Mind Power

Apply my Five Cs for competitive golf and bring some mental power to your game

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As the competition heats up, it’s more important to be calm, cool and collected. Act as if you belong in the heat of the moment; act as if you’re ready to win. Use your body and breathing to get back to being composed. After a poor shot, take a “mini timeout” and learn from the shot. Use a postshot routine to assess what caused the result. It may have been a wrong club decision, lack of commitment to the shot or just a poor swing. After taking the time to analyze, you can move on, knowing what caused the poor result. The most frustrating thing in golf is hitting the same poor shots and thinking that they’ll continue throughout the round. Learn from the result and move on to the next shot with a clean slate. Many golfers react immediately to poor shots with either critical self-talk or deflated posture. Sure, we don’t want to hit poor shots, but being critical of each result only intensifies the emotions. Also, put each shot in perspective—all golfers have recovered after a poor shot. Remember the times you’ve made that great par out of trouble. One poor shot doesn’t always equal a bad score. If you lose composure, it’ll certainly lead to a series of poor shots and a disappointing round.

Comfort Zone
Intense competition pushes lots of golfers’ comfort zones to the brink. That’s not surprising. Most people feel uncomfortable when they have new experiences, whether on the golf course or not. Whereas some folks cave under intense competition, the strongest competitors expand their comfort zones by embracing the challenges that lay ahead of them. The players want to accomplish something they haven’t done before. They thrive on the pressure.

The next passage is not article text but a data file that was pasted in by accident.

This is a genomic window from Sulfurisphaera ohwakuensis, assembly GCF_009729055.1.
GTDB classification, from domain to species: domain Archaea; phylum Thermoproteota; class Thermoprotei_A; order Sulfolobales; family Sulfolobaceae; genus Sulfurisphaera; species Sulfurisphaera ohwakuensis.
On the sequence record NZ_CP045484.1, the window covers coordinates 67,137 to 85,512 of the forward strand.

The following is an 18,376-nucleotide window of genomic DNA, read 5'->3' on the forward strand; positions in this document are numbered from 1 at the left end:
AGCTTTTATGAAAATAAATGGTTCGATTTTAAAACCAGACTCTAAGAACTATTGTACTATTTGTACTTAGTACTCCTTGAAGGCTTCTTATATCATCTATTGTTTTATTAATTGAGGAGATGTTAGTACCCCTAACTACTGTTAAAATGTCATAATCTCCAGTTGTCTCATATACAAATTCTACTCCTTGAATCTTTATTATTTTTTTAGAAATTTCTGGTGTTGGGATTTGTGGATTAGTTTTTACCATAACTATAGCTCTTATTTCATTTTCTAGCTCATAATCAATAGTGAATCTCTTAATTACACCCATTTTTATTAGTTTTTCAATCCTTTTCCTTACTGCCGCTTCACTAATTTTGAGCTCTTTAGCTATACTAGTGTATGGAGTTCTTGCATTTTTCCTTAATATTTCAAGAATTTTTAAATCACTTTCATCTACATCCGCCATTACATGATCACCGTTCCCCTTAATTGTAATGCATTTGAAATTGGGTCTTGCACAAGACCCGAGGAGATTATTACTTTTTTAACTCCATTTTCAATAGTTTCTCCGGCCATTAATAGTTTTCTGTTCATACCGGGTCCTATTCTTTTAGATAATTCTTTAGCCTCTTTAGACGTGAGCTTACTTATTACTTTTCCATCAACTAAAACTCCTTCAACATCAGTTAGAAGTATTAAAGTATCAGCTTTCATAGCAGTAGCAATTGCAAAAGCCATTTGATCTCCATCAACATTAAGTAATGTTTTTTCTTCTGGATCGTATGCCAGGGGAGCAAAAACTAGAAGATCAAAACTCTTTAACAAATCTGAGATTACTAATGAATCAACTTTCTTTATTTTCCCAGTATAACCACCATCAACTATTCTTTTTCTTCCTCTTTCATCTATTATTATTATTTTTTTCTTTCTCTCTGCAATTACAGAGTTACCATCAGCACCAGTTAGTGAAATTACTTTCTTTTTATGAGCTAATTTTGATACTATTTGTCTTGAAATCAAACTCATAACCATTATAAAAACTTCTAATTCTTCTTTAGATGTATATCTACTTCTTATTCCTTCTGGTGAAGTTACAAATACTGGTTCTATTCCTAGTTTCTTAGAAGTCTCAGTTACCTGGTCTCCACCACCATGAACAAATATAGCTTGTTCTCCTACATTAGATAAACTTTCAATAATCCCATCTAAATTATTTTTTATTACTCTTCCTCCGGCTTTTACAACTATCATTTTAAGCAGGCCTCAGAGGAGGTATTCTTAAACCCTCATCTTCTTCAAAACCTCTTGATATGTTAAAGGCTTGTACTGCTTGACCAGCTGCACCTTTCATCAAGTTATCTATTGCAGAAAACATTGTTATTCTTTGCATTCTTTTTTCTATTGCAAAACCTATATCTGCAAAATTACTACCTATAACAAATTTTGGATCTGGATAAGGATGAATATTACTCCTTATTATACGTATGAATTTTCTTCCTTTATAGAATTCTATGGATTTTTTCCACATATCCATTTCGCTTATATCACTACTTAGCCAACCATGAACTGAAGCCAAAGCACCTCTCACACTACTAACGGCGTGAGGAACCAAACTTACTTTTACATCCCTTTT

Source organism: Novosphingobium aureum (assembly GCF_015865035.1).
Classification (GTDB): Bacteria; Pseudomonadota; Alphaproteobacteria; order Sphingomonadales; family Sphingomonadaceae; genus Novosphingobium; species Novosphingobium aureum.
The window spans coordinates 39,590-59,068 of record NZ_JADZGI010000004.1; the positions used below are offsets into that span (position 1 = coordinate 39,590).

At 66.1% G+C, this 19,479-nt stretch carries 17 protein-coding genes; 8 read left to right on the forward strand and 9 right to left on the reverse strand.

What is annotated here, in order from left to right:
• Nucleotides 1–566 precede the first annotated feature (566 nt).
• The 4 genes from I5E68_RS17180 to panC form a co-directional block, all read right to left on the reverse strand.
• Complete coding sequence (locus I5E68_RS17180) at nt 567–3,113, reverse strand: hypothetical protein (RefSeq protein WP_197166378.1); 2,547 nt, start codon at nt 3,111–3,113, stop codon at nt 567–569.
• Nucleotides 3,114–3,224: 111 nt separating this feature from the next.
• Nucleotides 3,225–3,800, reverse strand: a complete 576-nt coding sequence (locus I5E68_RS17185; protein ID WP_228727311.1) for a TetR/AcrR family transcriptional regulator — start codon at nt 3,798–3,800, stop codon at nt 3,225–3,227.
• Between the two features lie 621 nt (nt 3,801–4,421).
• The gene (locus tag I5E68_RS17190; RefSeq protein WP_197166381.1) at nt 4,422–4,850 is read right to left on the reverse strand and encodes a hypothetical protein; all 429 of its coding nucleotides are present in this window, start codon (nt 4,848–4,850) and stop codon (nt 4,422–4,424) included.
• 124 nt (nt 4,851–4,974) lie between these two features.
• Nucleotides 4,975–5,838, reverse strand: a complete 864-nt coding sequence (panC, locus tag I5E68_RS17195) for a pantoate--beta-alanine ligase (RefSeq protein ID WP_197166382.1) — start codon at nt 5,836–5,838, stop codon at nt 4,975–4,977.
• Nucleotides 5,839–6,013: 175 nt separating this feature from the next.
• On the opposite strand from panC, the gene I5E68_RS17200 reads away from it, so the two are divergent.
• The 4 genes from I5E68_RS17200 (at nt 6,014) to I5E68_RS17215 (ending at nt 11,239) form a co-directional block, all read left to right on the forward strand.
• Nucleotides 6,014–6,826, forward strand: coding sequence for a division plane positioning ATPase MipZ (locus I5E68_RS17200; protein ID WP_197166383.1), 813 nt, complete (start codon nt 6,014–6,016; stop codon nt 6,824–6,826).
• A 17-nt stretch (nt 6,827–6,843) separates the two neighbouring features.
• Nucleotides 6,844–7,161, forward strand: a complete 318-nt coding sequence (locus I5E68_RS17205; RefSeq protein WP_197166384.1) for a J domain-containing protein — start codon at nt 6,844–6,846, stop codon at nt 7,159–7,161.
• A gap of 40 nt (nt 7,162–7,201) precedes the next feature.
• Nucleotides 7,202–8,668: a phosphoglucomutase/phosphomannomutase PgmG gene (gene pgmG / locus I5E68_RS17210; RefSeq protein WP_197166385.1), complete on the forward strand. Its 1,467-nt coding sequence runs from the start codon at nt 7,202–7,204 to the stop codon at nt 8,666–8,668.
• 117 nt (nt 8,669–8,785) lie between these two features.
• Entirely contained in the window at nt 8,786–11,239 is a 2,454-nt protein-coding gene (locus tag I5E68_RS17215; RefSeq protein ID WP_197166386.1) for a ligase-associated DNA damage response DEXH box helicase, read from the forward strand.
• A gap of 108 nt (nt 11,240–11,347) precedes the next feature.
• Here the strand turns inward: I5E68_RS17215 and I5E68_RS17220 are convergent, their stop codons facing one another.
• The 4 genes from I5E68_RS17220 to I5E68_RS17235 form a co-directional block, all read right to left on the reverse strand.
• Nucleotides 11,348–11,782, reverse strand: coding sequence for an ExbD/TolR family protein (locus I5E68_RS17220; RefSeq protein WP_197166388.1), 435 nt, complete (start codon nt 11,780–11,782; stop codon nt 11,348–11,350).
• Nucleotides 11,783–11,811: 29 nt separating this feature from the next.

If you have a hard time attaining that level of peak performance, how do you train yourself to get there? One way is to define the situation differently. Instead of looking at a new situation as something to be nervous about, see it as something to have fun with and embrace the chance to go for it. Too often, golfers begin to “protect” their score when they have reached that new personal best, while others see it as an opportunity to go even lower. Are you playing to win or playing to not lose? Sometimes the fear of failure creates negative pictures that lead us from shooting a great round to an average round. When you feel uncomfortable, it’s important to get back to your present shot and define the outcome you want to execute. It all gets back to mastering the process.


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